"It was imprudent of us, in the first place, to become authors. We could have ecome something regular, but we managed not to.
We were lucky, but we were also determined." Roy Blount Jr
"I don’t change the facts to enhance the drama. I think of it the other way round, the drama has got to fit the facts,
and it’s your job as a writer to find the shape in real life." Hilary Mantel
Friday, November 02, 2007
Having three dogs of different temperaments, I strive to make sure everyone is content and comfortable.
While I eat breakfast, I'm surrounded by the pack. Lola lies on one side of the dining room table. Wee Ruth stretches out under my chair. Jewel sits beside my chair, as close as she can get, her warm body pressing against the side of my leg. All are eagerly anticipating the moment I'll divide the stub of my morning banana in three small pieces for distribution.
If I'm going to be leaving the house, I put them all outdoors while I get ready to face the world.
If I'm staying home, I put the young ones outside, where they can bounce and run around and play to their hearts' content. Then Lola and I retreat to my office. She sleeps near my desk, on the Persian rug. Later in the day, I put her out with the young ones. Everyone comes in before dinner for a bit of romping and following me round the house and welcoming the Chap when he returns. After dinner, we gather downstairs. Jewel and Ruth settle on the sofa with me and sleep. Lola occupies the area in front of the hearth. She naps until its time for ice cream, when she accompanies the Chap upstairs to our kitchen.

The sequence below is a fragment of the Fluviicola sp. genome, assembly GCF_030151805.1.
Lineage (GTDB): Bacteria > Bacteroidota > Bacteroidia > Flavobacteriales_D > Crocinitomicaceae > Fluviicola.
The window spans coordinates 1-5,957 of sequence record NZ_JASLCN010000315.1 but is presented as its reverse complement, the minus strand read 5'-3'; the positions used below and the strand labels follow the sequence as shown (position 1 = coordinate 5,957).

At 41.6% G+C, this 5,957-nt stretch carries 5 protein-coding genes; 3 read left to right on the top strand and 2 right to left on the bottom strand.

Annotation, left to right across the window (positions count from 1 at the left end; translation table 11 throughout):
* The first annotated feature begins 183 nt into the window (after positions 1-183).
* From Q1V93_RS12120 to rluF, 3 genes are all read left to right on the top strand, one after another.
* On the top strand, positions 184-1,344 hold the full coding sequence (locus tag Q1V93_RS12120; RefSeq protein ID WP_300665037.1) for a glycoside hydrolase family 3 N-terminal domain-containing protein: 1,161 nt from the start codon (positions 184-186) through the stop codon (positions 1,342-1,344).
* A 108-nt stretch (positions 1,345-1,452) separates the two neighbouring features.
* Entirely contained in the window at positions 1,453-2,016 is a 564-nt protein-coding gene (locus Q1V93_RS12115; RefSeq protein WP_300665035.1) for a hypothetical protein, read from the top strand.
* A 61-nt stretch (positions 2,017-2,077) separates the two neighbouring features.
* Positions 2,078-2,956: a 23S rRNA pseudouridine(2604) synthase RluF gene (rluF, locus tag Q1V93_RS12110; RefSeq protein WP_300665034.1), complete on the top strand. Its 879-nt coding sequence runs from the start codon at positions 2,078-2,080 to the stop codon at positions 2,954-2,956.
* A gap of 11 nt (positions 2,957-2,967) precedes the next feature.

Early in 2008, I think in Februrary, Lola turns fifteen. Already she's the oldest dog I've ever lived with, or been acquainted with. Her senior status is evident, yet her health and vitality are astounding. Yes, she moves more slowly (especially getting up from the floor), she doesn't always hear the first time she's called, advanced age is clouding her eyes. But still she can run up and down the staircases, trot round the backyard enclosure, and bark loudly enough to make our ears ring.
I fell in love with her and brought her home simply because she was so beautiful. We quickly discovered that living with her could be challenging, on many levels, but her innate sweetness and her fierce intelligence were compensating factors.
For most of her life, she was our wild child.
Now she's our mellow matriarch. Still beautiful, still mysteriously aloof, seldom seeking or giving affection but always providing companionship and protection.
Posted by Margaret Evans Porter